4. Mpemba effect and phase transitions in the adiabatic cooling of water before freezing

    E-print Network

    S. Esposito; R. De Risi; L. Somma

    2007-04-11

    An accurate experimental investigation on the Mpemba effect (that is, the freezing of initially hot water before cold one) is carried out, showing that in the adiabatic cooling of water a relevant role is played by supercooling as well as by phase transitions taking place at 6 +/- 1 oC, 3.5 +/- 0.5 oC and 1.3 +/- 0.6 oC, respectively. The last transition, occurring with a non negligible probability of 0.21, has not been detected earlier. Supported by the experimental results achieved, a thorough theoretical analysis of supercooling and such phase transitions, which are interpreted in terms of different ordering of clusters of molecules in water, is given.

  5. Cold fiber solid-phase microextraction device based on thermoelectric cooling of metal fiber.

    PubMed

    Haddadi, Shokouh Hosseinzadeh; Pawliszyn, Janusz

    2009-04-01

    A new cold fiber solid-phase microextraction device was designed and constructed based on thermoelectric cooling. A three-stage thermoelectric cooler (TEC) was used for cooling a copper rod coated with a poly(dimethylsiloxane) (PDMS) hollow fiber, which served as the solid-phase microextraction (SPME) fiber. The copper rod was mounted on a commercial SPME plunger and exposed to the cold surface of the TEC, which was enclosed in a small aluminum box. A heat sink and a fan were used to dissipate the generated heat at the hot side of the TEC. By applying an appropriate dc voltage to the TEC, the upper part of the copper rod, which was in contact to the cold side of the TEC, was cooled and the hollow fiber reached a lower temperature through heat transfer. A thermocouple was embedded in the cold side of the TEC for indirect measurement of the fiber temperature. The device was applied in quantitative analysis of off-flavors in a rice sample. Hexanal, nonanal, and undecanal were chosen as three off-flavors in rice. They were identified according to their retention times and analyzed by GC-flame ionization detection instrument. Headspace extraction conditions (i.e., temperature and time) were optimized. Standard addition calibration graphs were obtained at the optimized conditions and the concentrations of the three analytes were calculated. The concentration of hexanal was also measured using a conventional solvent extraction method (697+/-143ng/g) which was comparable to that obtained from the cold fiber SPME method (644+/-8). Moreover, the cold fiber SPME resulted in better reproducibility and shorter analysis time. Cold fiber SPME with TEC device can also be used as a portable device for field sampling. PMID:18814881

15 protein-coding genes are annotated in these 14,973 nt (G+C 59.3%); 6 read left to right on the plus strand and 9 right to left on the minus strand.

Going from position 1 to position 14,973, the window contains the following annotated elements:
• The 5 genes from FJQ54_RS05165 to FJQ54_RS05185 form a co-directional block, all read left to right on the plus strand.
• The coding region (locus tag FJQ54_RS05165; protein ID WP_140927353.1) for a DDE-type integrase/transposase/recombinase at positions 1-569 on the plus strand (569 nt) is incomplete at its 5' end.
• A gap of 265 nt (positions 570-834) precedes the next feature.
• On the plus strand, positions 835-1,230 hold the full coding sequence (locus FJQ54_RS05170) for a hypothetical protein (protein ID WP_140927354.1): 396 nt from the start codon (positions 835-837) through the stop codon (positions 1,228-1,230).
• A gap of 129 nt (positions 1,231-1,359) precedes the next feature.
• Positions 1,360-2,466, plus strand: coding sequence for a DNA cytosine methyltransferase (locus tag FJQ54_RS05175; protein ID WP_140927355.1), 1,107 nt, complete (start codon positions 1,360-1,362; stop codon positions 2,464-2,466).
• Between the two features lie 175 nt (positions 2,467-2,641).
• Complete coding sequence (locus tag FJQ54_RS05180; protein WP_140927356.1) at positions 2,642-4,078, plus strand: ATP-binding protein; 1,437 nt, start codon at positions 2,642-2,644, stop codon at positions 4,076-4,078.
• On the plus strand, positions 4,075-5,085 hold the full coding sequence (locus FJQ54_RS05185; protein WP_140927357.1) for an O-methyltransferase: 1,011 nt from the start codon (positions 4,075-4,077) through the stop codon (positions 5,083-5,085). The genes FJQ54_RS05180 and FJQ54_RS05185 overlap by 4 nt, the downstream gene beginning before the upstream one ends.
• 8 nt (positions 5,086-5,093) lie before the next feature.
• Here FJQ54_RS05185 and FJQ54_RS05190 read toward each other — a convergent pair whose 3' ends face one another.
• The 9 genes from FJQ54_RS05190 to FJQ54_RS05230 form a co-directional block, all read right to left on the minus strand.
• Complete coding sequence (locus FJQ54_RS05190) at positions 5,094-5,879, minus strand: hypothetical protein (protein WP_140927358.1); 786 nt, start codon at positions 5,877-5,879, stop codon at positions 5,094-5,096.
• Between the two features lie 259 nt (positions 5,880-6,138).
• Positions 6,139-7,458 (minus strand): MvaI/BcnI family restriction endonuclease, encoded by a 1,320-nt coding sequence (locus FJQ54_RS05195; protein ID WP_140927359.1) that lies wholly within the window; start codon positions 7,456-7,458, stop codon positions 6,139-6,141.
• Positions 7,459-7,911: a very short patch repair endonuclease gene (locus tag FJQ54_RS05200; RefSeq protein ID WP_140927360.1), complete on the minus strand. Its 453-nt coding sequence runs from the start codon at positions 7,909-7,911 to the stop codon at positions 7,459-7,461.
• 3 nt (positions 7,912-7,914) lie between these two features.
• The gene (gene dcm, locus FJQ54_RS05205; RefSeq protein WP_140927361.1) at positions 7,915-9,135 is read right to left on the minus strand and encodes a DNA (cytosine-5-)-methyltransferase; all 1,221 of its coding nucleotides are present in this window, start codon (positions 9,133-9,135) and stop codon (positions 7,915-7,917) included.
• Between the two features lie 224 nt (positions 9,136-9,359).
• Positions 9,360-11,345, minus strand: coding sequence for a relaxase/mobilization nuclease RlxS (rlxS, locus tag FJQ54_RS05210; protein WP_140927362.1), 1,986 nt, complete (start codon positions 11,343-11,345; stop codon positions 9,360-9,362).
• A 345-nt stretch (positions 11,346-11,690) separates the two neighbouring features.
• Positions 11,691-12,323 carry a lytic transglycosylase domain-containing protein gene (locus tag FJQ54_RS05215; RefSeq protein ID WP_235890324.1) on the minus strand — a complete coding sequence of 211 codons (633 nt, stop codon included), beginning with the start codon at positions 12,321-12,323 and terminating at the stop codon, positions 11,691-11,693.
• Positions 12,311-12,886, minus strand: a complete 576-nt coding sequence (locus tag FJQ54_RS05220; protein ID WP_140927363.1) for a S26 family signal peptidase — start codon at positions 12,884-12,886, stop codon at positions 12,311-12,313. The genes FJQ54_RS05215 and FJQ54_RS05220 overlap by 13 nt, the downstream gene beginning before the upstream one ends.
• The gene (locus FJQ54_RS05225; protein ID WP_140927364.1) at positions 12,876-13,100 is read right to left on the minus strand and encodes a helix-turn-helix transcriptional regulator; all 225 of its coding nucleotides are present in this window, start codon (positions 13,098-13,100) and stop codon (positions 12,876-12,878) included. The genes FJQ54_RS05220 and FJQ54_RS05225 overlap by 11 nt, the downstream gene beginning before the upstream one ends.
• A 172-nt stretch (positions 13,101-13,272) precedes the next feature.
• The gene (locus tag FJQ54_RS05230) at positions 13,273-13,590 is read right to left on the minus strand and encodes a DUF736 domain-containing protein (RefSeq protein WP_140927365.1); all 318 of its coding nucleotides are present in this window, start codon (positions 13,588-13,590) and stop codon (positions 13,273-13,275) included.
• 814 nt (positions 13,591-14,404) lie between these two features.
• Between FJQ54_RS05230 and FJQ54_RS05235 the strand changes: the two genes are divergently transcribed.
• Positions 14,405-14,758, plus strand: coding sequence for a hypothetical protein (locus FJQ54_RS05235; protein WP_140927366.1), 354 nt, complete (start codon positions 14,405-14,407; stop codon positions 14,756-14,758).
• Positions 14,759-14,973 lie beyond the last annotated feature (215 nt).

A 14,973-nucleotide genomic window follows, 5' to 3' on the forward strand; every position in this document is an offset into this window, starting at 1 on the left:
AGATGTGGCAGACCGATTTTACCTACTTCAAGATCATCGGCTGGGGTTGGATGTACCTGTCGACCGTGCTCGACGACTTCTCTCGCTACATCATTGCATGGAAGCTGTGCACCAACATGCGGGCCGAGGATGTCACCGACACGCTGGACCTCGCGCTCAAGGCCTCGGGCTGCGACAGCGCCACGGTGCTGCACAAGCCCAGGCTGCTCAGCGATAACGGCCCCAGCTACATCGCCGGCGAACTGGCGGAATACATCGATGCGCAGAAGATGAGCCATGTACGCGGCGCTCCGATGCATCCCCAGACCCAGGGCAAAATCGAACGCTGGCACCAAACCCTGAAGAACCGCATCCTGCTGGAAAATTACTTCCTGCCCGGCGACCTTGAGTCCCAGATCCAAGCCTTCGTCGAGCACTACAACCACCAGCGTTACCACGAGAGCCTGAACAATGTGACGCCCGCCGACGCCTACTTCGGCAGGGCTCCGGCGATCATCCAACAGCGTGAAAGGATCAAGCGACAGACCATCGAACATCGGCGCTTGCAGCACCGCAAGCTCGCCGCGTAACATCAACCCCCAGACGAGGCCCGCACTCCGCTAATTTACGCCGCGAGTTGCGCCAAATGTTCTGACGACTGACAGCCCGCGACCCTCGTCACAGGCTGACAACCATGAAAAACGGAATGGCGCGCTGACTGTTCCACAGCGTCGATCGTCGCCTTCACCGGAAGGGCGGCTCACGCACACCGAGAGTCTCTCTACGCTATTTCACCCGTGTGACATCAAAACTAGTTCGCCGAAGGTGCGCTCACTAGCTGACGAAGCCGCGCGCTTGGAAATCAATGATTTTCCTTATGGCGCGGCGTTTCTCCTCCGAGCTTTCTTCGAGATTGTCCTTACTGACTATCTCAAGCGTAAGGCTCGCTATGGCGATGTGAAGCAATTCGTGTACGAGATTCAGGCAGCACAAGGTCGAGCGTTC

6. Compact storage of heat and coolness by phase change materials while preventing stratification

    SciTech Connect

    MacCracken, C.D.

    1983-09-13

    While many materials and additives which will melt and freeze at various temperature levels for storing and releasing large amounts of heat thereby per unit volume have been disclosed, the packaging of these materials with suitable non-corrodible long-lasting heat exchange structures has been cumbersome and expensive. The present invention provides an inexpensive, high performance, non-corrodible thermal storage method and system adapted for use with heat storage materials of various compositions and adapted for use over a wide range of temperatures, including a heat exchanger which provides for phase change to occur approximately simultaneously throughout the volume of the entire storage mass and provides for the sites at which the phase change is occurring to be approximately uniformly distributed throughout the volume of the heat storage material. Problems of thermal expansion, stratification and sub-cooling are eliminated. Thermal storage methods and systems embodying the present system may advantageously be used for off-peak storage of electric refrigeration, cooling and heating as well as solar heating and other applications.

  7. Experimental and Numerical Investigation on the Phase Separation Affected by Cooling Rates and Marangoni Convection in Cu-Cr Alloys

    NASA Astrophysics Data System (ADS)

    Wang, Fei; von Klinski-Wetzel, Katharina; Mukherjee, Rajdip; Nestler, Britta; Heilmaier, Martin

    2015-04-01